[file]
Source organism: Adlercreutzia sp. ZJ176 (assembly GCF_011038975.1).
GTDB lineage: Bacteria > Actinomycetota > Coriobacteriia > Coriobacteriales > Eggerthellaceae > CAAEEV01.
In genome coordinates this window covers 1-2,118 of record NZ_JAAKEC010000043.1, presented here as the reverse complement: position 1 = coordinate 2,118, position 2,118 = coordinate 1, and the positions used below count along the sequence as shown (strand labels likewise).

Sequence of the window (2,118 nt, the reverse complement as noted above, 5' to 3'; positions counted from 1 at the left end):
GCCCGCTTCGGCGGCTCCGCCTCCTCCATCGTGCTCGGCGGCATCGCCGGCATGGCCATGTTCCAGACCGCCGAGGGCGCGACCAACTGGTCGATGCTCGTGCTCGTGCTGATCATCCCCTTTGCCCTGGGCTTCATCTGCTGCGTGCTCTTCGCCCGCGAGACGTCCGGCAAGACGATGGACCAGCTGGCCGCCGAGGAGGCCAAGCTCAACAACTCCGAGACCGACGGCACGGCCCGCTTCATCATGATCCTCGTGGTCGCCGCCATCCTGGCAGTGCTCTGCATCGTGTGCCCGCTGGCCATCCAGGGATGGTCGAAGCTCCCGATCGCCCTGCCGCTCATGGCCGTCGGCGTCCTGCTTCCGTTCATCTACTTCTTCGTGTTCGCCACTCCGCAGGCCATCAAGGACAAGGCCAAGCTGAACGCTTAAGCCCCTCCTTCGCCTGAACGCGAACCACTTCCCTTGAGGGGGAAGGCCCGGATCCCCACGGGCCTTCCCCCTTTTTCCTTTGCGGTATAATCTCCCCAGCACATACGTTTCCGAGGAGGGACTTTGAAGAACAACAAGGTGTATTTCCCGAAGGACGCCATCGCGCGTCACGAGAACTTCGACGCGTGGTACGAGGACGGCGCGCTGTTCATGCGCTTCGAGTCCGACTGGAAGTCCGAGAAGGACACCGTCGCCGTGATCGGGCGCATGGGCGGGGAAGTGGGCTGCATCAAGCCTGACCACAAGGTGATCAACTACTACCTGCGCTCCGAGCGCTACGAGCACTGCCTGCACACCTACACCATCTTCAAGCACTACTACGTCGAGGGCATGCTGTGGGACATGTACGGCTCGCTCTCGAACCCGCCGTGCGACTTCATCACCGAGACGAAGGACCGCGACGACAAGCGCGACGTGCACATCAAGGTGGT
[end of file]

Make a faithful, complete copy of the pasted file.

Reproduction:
Source organism: Adlercreutzia sp. ZJ176 (assembly GCF_011038975.1).
GTDB lineage: Bacteria > Actinomycetota > Coriobacteriia > Coriobacteriales > Eggerthellaceae > CAAEEV01.
In genome coordinates this window covers 1-2,118 of record NZ_JAAKEC010000043.1, presented here as the reverse complement: position 1 = coordinate 2,118, position 2,118 = coordinate 1, and the positions used below count along the sequence as shown (strand labels likewise).

Sequence of the window (2,118 nt, the reverse complement as noted above, 5' to 3'; positions counted from 1 at the left end):
GCCCGCTTCGGCGGCTCCGCCTCCTCCATCGTGCTCGGCGGCATCGCCGGCATGGCCATGTTCCAGACCGCCGAGGGCGCGACCAACTGGTCGATGCTCGTGCTCGTGCTGATCATCCCCTTTGCCCTGGGCTTCATCTGCTGCGTGCTCTTCGCCCGCGAGACGTCCGGCAAGACGATGGACCAGCTGGCCGCCGAGGAGGCCAAGCTCAACAACTCCGAGACCGACGGCACGGCCCGCTTCATCATGATCCTCGTGGTCGCCGCCATCCTGGCAGTGCTCTGCATCGTGTGCCCGCTGGCCATCCAGGGATGGTCGAAGCTCCCGATCGCCCTGCCGCTCATGGCCGTCGGCGTCCTGCTTCCGTTCATCTACTTCTTCGTGTTCGCCACTCCGCAGGCCATCAAGGACAAGGCCAAGCTGAACGCTTAAGCCCCTCCTTCGCCTGAACGCGAACCACTTCCCTTGAGGGGGAAGGCCCGGATCCCCACGGGCCTTCCCCCTTTTTCCTTTGCGGTATAATCTCCCCAGCACATACGTTTCCGAGGAGGGACTTTGAAGAACAACAAGGTGTATTTCCCGAAGGACGCCATCGCGCGTCACGAGAACTTCGACGCGTGGTACGAGGACGGCGCGCTGTTCATGCGCTTCGAGTCCGACTGGAAGTCCGAGAAGGACACCGTCGCCGTGATCGGGCGCATGGGCGGGGAAGTGGGCTGCATCAAGCCTGACCACAAGGTGATCAACTACTACCTGCGCTCCGAGCGCTACGAGCACTGCCTGCACACCTACACCATCTTCAAGCACTACTACGTCGAGGGCATGCTGTGGGACATGTACGGCTCGCTCTCGAACCCGCCGTGCGACTTCATCACCGAGACGAAGGACCGCGACGACAAGCGCGACGTGCACATCAAGGTGGT